Building Strong Institutions


USAID Justice for All Project

(East-West Management Institute)

In 2016, Albania passed sweeping constitutional and legislative reforms designed to strengthen the integrity and governance of their judiciary. This included the establishment of new institutions such as the High Judicial Council (HJC)—the apex body of Albania’s judiciary—which was established late in 2018.

After a wide range of engagements in Albania over the years, Common Ground was brought in by the Justice for All  (JFA) Project to work closely with the HJC to build high-trust relationships between their members and assist them in designing a process that would lead to their first strategic plan, including developing their mission and vision  statements (which you can read below on the left). With dozens of legally-required elements, the Council’s strategic plan was one of the most complex we’ve helped a government entity to develop.

As a separate element of our work with Justice for All, Common Ground also assisted Albania’s newly independent fact-checking NGO—Faktoje—to develop their first strategic plan as an independent NGO. Faktoje was established as a component of the project several years ago. 


Justice in Albania will be achieved when all citizens are confident they will be treated fairly and equally under the law by a judicial system that is independent, ethical, and efficient.

The mission of the HJC is to build, lead, and govern a high-performing judiciary that demands excellence and is deserving of public trust.


days spent in-country (so far) working with the High Judicial Council, the new apex body of Albania’s judiciary

Working through our long-time partner, the East-West Management Institute (EWMI) we lead the High Judicial Council through a carefully-constructed strategic planning process, which included developing their mission, vision, values, strategic goals, and objectives. We also drafted their operational plan, helped secure support from the Minister of Justice, and conducted 360 assessments of the Council’s leadership. Our team even designed the Council’s new high-profile logo (check it out at the top of the page)! 

In developing the plan, Common Ground designed an efficient process that would result in a practical, hands-on strategy that has the support of the Council and a wide range of stakeholders, including chief judges, civil society, and the Ministry of Justice (MoJ). Moreover, the plan fully aligns with the Cross-Sector Justice Strategy (CSJS), European Union donor priorities, and the laws of Albania.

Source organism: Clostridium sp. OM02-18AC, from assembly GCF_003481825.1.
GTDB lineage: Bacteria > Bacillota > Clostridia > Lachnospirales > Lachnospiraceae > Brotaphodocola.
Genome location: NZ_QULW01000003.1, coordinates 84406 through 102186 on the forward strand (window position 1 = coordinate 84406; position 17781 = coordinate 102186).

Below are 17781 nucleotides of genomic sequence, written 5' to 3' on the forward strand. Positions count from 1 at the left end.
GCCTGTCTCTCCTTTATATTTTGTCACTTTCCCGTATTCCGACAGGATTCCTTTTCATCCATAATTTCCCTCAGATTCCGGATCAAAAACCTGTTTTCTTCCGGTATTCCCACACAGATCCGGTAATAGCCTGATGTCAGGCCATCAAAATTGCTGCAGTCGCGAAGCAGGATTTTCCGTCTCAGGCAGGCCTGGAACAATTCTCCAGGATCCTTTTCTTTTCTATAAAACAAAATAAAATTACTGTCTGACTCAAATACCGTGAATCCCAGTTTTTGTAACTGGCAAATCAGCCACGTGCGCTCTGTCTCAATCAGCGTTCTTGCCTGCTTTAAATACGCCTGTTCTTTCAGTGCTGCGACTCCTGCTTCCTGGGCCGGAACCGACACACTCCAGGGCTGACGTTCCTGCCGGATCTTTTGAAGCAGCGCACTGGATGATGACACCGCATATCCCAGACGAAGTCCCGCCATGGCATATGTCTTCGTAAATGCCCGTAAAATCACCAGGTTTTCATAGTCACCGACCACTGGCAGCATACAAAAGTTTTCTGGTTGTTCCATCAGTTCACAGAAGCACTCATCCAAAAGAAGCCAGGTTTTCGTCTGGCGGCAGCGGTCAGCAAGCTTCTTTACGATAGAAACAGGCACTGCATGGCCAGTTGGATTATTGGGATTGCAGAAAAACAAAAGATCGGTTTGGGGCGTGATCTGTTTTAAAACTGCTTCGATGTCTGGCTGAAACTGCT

In 2020, our work will continue with five visits to Albania in which an even more consultative strategic planning process will occur as one important final deliverable before the JFA Project comes to an end and USAID prepares to leave Albania. We will also be expanding the 360 degree review process to more members of the Council, providing leadership coaching, and helping plan a study tour for members of the Council in Kosovo. 

The Justice for All Project is also currently providing support to university journalism students with a goal of increasing transparency, combating corruption, and supporting citizen journalists. Last year, the project facilitated the production and publishing of the book, Beyond Fences, in which 12 journalists published their unique Albanian cultural stories.

Building on the success of the book and other Justice for All campaigns, we have developed a new program in partnership with our friends at Rana Labs to train journalism students from two regional Albanian universities in mobile reporting and filmmaking techniques. The hands-on approach used by Rana’s team will enable them to produce professional-grade short documentary films, news, podcasts and radio segments, and other multimedia projects.

There is no reason to accept the doctrines crafted to sustain power and privilege, or to believe that we are constrained by mysterious and unknown social laws. These are simply decisions made within institutions that are subject to human will and that must face the test of legitimacy. And if they do not meet the test, they can be replaced by other institutions that are more free and more just, as has happened often in the past.



We promise: We will exceed your expectations.

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